- a wombat.
- bandicoot(def 2).
verb (used with object)
- badger game,
- badger plane,
- badger skunk,
- badger state,
Origin of badger
Examples from the Web for badger
Lynette Clark, a leader of the Alaskan Independence Party, said that she was encouraged by the news of out of the Badger State.
But I liked what they did with Elliott and Gretchen, the lasers with Badger and Skinny Pete.
Badger wasn't the only one who risked his life to stop the carnage.
Badger, a retired U.S. army officer, recalls Loughner pointing a gun at his face.Aurora Murders Rekindle Horrific Memories for Survivors of the 2011 Tucson Shootings|Lizzie Crocker|July 28, 2012|DAILY BEAST
Badger and her boyfriend went out to the garage to wrap presents.Madonna Badger’s ‘Today’ Interview Shouldn’t Ignore Fire’s Tragic Lessons|Michael Daly|June 21, 2012|DAILY BEAST
Miss Conroy gave a glad little cry and turned Badger sharply.Rowdy of the Cross L|B.M. Sinclair, AKA B.M. Bower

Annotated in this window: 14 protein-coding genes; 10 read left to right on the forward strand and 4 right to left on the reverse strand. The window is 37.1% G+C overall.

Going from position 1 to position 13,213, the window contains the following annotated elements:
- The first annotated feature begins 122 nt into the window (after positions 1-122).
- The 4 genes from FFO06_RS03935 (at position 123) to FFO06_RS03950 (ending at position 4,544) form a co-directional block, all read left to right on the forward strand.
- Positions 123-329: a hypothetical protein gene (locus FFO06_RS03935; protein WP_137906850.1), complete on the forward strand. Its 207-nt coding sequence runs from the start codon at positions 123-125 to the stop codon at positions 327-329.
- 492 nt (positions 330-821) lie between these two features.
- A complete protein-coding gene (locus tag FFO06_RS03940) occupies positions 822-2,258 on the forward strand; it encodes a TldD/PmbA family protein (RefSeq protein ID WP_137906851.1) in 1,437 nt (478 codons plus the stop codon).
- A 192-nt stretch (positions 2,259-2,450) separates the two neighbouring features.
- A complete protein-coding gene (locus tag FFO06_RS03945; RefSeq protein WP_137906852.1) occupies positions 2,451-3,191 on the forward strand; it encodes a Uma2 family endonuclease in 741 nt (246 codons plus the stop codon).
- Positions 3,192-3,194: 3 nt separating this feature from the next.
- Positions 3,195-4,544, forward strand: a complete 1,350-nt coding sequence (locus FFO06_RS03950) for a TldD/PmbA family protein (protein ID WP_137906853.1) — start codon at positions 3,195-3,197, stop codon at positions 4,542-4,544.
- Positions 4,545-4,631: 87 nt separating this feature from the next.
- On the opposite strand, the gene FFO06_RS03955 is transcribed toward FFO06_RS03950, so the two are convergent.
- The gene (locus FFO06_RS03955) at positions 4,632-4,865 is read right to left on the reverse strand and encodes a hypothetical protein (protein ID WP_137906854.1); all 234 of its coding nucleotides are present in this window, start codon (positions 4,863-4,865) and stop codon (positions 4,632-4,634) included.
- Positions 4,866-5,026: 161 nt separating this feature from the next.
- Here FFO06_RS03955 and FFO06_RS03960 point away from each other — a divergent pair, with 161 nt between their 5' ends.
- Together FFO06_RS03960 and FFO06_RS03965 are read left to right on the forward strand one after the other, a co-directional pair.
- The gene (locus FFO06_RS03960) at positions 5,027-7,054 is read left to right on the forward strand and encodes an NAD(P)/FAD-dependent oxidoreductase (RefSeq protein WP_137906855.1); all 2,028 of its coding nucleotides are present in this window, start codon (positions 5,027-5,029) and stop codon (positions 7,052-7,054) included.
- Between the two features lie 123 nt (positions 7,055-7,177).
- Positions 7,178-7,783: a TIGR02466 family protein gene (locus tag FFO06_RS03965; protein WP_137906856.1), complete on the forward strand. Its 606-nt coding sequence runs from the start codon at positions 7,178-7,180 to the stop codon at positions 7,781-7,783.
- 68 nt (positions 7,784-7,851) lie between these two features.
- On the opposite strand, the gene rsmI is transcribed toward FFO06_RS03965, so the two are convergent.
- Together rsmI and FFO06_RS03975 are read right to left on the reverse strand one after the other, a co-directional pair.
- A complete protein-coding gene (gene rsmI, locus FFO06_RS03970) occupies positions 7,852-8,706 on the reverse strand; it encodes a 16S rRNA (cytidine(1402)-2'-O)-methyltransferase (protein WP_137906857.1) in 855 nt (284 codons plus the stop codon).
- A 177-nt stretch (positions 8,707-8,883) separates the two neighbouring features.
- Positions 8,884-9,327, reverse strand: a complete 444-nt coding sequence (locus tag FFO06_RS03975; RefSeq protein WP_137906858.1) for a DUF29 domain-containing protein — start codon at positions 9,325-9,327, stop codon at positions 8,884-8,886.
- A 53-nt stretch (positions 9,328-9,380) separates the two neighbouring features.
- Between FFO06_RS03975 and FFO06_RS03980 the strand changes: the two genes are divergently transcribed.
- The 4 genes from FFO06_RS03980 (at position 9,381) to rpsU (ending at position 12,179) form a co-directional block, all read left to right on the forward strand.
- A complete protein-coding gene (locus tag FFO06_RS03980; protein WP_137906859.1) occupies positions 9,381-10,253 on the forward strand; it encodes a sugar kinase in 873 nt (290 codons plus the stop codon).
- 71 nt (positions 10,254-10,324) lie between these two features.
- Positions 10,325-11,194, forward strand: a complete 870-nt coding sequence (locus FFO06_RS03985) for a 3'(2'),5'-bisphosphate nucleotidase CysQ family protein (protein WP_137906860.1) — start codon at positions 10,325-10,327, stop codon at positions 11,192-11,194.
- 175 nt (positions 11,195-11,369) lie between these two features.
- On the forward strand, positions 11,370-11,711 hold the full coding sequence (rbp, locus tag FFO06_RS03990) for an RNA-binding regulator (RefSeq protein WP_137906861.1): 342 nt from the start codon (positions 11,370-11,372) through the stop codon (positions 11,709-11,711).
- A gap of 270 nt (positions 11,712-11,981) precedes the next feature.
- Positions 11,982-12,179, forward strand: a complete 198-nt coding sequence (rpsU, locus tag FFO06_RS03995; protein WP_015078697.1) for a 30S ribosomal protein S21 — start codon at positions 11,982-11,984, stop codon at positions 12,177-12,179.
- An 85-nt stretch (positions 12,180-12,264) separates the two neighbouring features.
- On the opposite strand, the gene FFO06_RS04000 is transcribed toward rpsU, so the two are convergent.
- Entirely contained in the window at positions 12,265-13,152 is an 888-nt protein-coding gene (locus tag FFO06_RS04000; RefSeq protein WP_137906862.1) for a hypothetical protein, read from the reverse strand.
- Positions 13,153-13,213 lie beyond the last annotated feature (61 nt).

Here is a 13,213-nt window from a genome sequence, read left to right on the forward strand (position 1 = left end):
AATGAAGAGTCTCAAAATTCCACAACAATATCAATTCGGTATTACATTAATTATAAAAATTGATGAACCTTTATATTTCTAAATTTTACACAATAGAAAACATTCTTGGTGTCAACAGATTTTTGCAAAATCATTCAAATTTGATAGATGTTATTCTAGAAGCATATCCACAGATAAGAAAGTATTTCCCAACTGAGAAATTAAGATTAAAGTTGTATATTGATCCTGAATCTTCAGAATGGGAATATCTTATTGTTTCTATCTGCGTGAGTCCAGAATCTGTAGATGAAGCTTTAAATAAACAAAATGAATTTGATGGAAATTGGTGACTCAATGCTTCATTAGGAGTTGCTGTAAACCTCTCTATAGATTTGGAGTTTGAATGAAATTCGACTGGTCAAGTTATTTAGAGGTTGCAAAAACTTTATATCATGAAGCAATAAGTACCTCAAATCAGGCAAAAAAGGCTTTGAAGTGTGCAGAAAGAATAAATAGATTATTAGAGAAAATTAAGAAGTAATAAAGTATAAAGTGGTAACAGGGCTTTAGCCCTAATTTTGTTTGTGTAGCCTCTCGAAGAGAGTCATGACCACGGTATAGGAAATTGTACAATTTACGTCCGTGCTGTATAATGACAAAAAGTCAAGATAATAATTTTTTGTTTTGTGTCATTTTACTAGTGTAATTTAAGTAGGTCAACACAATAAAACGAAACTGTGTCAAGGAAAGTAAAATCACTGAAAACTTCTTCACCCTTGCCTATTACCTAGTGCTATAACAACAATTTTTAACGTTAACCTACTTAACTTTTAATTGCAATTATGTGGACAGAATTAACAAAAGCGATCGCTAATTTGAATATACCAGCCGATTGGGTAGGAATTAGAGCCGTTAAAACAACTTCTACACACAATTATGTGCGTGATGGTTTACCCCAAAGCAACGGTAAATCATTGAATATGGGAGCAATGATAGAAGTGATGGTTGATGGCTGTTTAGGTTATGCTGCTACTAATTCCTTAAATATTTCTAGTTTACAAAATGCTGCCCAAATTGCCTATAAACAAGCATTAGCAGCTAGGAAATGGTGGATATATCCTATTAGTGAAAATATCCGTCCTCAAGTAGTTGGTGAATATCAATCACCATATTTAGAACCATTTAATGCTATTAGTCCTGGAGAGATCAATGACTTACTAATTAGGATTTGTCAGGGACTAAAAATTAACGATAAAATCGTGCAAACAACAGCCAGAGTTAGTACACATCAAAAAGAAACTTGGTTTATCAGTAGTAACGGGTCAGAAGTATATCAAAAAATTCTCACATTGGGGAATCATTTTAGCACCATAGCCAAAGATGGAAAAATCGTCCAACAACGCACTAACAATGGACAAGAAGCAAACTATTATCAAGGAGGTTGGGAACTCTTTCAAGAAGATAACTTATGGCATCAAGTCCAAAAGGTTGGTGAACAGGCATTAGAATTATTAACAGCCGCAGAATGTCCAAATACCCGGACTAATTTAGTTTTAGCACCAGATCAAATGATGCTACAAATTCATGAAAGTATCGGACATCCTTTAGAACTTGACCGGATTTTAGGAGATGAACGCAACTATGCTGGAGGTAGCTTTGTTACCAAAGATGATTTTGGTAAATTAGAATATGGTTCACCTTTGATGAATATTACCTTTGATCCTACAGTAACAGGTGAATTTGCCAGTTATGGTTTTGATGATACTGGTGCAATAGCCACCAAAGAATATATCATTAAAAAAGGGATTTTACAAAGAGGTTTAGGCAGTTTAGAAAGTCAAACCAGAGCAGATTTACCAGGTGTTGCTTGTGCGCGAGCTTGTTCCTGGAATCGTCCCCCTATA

See the note on the word Inkiyô, in the story of the "Prince and the Badger."Tales of Old Japan|Algernon Bertram Freeman-Mitford
They had determined never to be taken—to subsist upon the quoib (badger), and to perish rather than yield.
But Mr. Badger came over particularly to speak to the girls.The Girls of Hillcrest Farm|Amy Bell Marlowe
In fact, in general colour and the arrangement of his hair, he is not unlike a badger or wolverine.The Bush Boys|Captain Mayne Reid
Word Origin for badger
1520s, perhaps from bage "badge" (see badge) + -ard "one who carries some action or possesses some quality," suffix related to Middle High German -hart "bold" (see -ard). If so, the central notion is the badge-like white blaze on the animal's forehead (cf. French blaireau "badger," from Old French blarel, from bler "marked with a white spot;" also obsolete Middle English bauson "badger," from Old French bauzan, literally "black-and-white spotted"). But blaze (n.2) was the usual word for this.
An Old English name for the creature was the Celtic borrowing brock; also græg (Middle English grei, grey). In American English, the nickname of inhabitants or natives of Wisconsin (1833).
1790, from badger (n.), based on the behavior of the dogs in the medieval sport of badger-baiting, still practiced in 18c. England. Related: Badgered; badgering.